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The Beta-Amyloid Saga Continues for Biogen

Biogen is at it again. The company along with its collaborator Eisai released preliminary data for the Phase 3 CLARITY study. A potential Alzheimer's disease medication lencanemab met primary and secondary endpoints with acceptable safety profile. This again set the Alzheimer’s world a buzz with optimists and skeptics quickly digging in their heels.

Eisai has a history of developing medications to improve the lives of patients afflicted with Alzheimer’s. Aricept was developed by Eisai in the 1990’s. It is one of the current cornerstones in the management of this disease.

Lecanemab, like aducanumab (Aduhelm), is an antibody targeting beta-amyloid plaque in the brain. The beta-amyloid origination theory continues to be the most recognized mechanism for the onset of Alzheimer’s disease. I’m not going to pretend to understand the nuanced differences between these two antibodies. The idea is to remove the amyloid plaque to improve communication between neurons and ultimately cognition.

Patients were eligible for CLARITY if they had mild cognitive impairment due to Alzheimer’s disease with confirmed presence of amyloid plaque based on PET scan imaging. Participants were over 65 years of age, from various ethnicities, countries, and were included despite the presence of common co-morbid conditions.

According to the press release, the study enrolled 1795 patients. They achieved a reduction of -0.45 points on the CDR-SB dementia scale which was statistically significant. The CDR-SB score ranges from (0-18), with a score of 9 signifying mild dementia. Based on the inclusion criteria this is likely where most of the participants started.

The study showed a significant reduction in amyloid plaque based on PET imaging with a reasonable safety profile. Adverse events were common but more tolerable than Aduhelm. 17.5% of patients experienced cerebral edema and micro-hemorrhages based on imaging, but only 2.8% of these were symptomatic.

From what I could glean from the release, the dosing is by infusion every two weeks and the study ran for 18 months. They plan to release the full study results on Nov 29th at an Alzheimer’s conference.

The significance of a 0.45 point reduction on a difficult to administer dementia scale is up for debate. In my opinion, it’s a “steep climb for a short slide.” At least the safety data was far superior to Aduhelm (30% severe adverse event rate).

It is quite possible this medication will make it through regulatory approval, but I am not optimistic it will be a boon for patients. The beta-amyloid plaque target continues to be a fool’s errand.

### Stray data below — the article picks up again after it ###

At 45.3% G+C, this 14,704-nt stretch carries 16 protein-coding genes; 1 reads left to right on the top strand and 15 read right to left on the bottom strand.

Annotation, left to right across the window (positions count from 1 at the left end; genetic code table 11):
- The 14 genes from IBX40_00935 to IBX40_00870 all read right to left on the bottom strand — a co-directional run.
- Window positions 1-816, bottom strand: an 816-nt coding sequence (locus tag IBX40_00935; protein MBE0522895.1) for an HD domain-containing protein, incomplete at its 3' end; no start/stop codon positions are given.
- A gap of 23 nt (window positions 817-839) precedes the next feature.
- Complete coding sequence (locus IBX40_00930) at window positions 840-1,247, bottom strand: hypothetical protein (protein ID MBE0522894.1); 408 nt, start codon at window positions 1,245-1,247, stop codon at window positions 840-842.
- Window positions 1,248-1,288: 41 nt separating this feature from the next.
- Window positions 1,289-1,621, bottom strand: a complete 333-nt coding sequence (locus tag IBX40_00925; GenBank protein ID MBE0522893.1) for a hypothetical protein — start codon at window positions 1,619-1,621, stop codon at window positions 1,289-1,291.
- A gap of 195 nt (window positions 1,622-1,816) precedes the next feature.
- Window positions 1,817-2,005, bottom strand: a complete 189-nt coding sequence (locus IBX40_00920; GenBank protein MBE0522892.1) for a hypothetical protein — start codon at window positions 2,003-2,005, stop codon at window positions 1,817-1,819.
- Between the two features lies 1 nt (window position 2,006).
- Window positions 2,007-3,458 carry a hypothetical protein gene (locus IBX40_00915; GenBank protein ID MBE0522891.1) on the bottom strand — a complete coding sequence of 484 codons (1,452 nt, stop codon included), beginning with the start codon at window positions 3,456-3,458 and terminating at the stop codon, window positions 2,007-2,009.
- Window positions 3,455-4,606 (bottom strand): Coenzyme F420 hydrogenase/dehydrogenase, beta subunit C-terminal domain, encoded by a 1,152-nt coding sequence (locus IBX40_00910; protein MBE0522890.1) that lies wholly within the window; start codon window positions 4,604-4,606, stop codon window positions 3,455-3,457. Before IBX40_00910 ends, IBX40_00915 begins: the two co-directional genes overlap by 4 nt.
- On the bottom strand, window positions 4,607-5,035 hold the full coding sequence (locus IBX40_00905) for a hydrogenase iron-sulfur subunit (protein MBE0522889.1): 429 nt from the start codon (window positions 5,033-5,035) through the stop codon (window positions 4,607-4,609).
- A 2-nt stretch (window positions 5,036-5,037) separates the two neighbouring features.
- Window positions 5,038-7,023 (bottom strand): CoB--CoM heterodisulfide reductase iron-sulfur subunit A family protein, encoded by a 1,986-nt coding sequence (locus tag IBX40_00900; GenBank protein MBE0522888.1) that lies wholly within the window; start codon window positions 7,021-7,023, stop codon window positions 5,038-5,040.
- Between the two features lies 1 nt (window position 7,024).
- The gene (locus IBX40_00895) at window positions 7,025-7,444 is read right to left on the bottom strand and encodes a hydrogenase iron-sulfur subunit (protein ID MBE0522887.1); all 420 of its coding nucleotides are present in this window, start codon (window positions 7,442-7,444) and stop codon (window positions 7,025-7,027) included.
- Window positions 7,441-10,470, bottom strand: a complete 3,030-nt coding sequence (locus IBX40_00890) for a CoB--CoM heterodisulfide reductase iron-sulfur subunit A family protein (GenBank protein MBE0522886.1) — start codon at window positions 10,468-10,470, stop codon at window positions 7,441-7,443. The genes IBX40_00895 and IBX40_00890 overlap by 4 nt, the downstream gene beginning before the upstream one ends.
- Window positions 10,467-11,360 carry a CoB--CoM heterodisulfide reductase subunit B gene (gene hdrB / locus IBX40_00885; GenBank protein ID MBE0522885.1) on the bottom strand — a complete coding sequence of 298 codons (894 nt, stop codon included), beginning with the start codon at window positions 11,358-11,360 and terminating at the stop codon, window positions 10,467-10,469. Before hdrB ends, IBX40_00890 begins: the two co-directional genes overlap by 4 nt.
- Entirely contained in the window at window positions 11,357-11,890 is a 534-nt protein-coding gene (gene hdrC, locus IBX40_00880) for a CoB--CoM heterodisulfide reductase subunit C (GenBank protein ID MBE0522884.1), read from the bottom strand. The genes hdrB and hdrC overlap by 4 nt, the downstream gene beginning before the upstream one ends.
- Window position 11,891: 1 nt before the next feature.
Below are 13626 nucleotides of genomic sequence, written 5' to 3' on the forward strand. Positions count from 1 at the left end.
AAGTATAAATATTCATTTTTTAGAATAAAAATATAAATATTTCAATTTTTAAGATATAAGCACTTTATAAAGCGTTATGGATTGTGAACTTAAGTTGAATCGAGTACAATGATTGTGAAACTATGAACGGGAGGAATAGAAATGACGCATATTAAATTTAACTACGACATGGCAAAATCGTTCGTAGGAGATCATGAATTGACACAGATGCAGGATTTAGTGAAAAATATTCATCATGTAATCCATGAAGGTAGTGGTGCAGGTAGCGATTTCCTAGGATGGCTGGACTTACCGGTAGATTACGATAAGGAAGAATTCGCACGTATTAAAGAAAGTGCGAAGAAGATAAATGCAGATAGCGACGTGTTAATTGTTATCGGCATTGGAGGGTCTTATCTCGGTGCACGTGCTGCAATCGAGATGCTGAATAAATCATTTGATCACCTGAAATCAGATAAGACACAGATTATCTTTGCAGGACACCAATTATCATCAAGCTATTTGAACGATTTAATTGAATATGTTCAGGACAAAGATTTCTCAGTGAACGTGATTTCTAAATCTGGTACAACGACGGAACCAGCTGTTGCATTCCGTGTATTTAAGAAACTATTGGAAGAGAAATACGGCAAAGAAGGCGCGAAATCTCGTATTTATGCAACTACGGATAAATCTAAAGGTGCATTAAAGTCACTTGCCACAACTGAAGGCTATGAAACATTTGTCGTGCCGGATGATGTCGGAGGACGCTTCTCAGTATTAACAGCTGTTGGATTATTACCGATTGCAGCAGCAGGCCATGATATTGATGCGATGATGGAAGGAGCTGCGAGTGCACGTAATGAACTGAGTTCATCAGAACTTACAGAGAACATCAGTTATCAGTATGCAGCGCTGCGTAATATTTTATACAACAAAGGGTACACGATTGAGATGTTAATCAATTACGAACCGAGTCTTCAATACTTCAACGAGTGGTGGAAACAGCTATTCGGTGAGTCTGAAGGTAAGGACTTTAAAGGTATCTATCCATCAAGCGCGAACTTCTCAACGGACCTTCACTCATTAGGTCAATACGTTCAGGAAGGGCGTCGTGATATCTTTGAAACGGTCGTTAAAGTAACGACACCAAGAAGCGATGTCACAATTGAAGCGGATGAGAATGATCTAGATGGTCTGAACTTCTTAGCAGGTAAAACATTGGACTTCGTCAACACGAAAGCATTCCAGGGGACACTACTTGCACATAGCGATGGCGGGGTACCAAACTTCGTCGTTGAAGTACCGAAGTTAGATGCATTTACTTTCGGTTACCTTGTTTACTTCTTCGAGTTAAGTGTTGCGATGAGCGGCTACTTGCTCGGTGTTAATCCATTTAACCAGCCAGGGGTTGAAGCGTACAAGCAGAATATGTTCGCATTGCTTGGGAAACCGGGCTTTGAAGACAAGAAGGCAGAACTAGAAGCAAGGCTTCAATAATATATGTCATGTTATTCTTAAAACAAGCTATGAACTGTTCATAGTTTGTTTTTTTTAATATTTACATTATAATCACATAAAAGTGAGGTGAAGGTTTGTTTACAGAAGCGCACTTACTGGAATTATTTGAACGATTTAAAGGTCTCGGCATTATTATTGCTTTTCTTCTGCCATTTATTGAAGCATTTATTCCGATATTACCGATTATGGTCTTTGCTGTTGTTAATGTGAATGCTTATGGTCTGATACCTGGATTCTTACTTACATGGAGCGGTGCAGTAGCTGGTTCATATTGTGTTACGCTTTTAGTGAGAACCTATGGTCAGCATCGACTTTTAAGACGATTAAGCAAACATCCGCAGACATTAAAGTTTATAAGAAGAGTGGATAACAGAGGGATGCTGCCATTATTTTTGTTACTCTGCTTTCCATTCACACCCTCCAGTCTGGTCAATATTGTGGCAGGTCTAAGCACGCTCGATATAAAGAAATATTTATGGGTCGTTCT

It’s true that the presence of amyloid plaque is unique to Alzheimer’s disease. However, the debate on whether it’s a chicken or an egg is quite apparent. Beta-amyloid is the chicken. The hope is the antibody reorganizes the chicken back into the egg, but this is not the case. The antibody just rips the chicken into a bunch of pieces. What’s left is the collateral damage, which is responsible for these adverse events.

Neurons thrive on connection with other neurons. They require constant stimulation to various receptors to strengthen and expand. When these connections are blocked by plaque a neuron will down-regulated, shrivel and enter dormancy.

The researchers in this study appear to have a better understanding of this than the coordinators for Aduhelm. They started further upstream in terms of Alzheimer’s progression by excluding moderate to severe Alzheimer's patients. Targeting early cognitive impairment increased the number of viable neurons/patient in the trial. Despite this they barely eked out a win. The small effect size suggests the difference is due to absence of progression, not clinical improvement. Destruction of newly formed plaque before it interferes with neural communication, not the removal of previously deposited plaque, is the key to longevity. Based on this report, and my logic, lecanemab is equivalent to medicines already available but far more expensive.

Since beta-amyloid is the chicken, you need to prevent the egg from hatching. This would require treating patients well before the plaque ever makes its appearance. The costs for a prevention trial with lencanemab would be immense. The burden on patients would be immense. You would have to start the medication well before there were signs of the disease. The trial alone would cost billions of dollars to conduct. In my opinion, beta amyloid antibodies are destined for the “it doesn’t really work, but it's all we got” category.

The best way to target this disease would be through a vaccine. Train the immune system to remove plaque ahead of time, before neurons go into hibernation. Anyone working on that technology has a chance.

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